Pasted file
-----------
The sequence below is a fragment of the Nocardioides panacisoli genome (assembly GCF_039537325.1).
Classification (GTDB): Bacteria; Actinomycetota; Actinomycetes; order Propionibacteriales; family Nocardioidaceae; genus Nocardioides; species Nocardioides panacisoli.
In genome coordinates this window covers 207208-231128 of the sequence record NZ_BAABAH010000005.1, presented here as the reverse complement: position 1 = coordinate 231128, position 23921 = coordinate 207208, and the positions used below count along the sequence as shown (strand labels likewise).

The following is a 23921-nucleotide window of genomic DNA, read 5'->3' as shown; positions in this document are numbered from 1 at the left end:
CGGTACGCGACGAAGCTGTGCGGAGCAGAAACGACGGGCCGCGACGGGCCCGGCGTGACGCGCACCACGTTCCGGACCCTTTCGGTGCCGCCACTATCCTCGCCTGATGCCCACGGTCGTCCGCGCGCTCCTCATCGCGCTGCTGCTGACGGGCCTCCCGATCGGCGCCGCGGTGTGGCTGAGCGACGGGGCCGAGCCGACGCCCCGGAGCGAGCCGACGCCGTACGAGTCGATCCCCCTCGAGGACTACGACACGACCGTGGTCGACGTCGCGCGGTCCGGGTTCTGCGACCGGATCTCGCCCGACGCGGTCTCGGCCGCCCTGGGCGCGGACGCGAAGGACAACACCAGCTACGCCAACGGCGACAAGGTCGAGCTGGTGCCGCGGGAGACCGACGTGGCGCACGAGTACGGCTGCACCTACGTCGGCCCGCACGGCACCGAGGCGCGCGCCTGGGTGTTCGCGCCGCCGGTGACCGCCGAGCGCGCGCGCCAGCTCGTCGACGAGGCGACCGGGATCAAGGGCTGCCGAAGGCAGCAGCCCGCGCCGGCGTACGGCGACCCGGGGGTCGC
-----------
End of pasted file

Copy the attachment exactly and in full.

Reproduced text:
The sequence below is a fragment of the Nocardioides panacisoli genome (assembly GCF_039537325.1).
Classification (GTDB): Bacteria; Actinomycetota; Actinomycetes; order Propionibacteriales; family Nocardioidaceae; genus Nocardioides; species Nocardioides panacisoli.
In genome coordinates this window covers 207208-231128 of the sequence record NZ_BAABAH010000005.1, presented here as the reverse complement: position 1 = coordinate 231128, position 23921 = coordinate 207208, and the positions used below count along the sequence as shown (strand labels likewise).

The following is a 23921-nucleotide window of genomic DNA, read 5'->3' as shown; positions in this document are numbered from 1 at the left end:
CGGTACGCGACGAAGCTGTGCGGAGCAGAAACGACGGGCCGCGACGGGCCCGGCGTGACGCGCACCACGTTCCGGACCCTTTCGGTGCCGCCACTATCCTCGCCTGATGCCCACGGTCGTCCGCGCGCTCCTCATCGCGCTGCTGCTGACGGGCCTCCCGATCGGCGCCGCGGTGTGGCTGAGCGACGGGGCCGAGCCGACGCCCCGGAGCGAGCCGACGCCGTACGAGTCGATCCCCCTCGAGGACTACGACACGACCGTGGTCGACGTCGCGCGGTCCGGGTTCTGCGACCGGATCTCGCCCGACGCGGTCTCGGCCGCCCTGGGCGCGGACGCGAAGGACAACACCAGCTACGCCAACGGCGACAAGGTCGAGCTGGTGCCGCGGGAGACCGACGTGGCGCACGAGTACGGCTGCACCTACGTCGGCCCGCACGGCACCGAGGCGCGCGCCTGGGTGTTCGCGCCGCCGGTGACCGCCGAGCGCGCGCGCCAGCTCGTCGACGAGGCGACCGGGATCAAGGGCTGCCGAAGGCAGCAGCCCGCGCCGGCGTACGGCGACCCGGGGGTCGC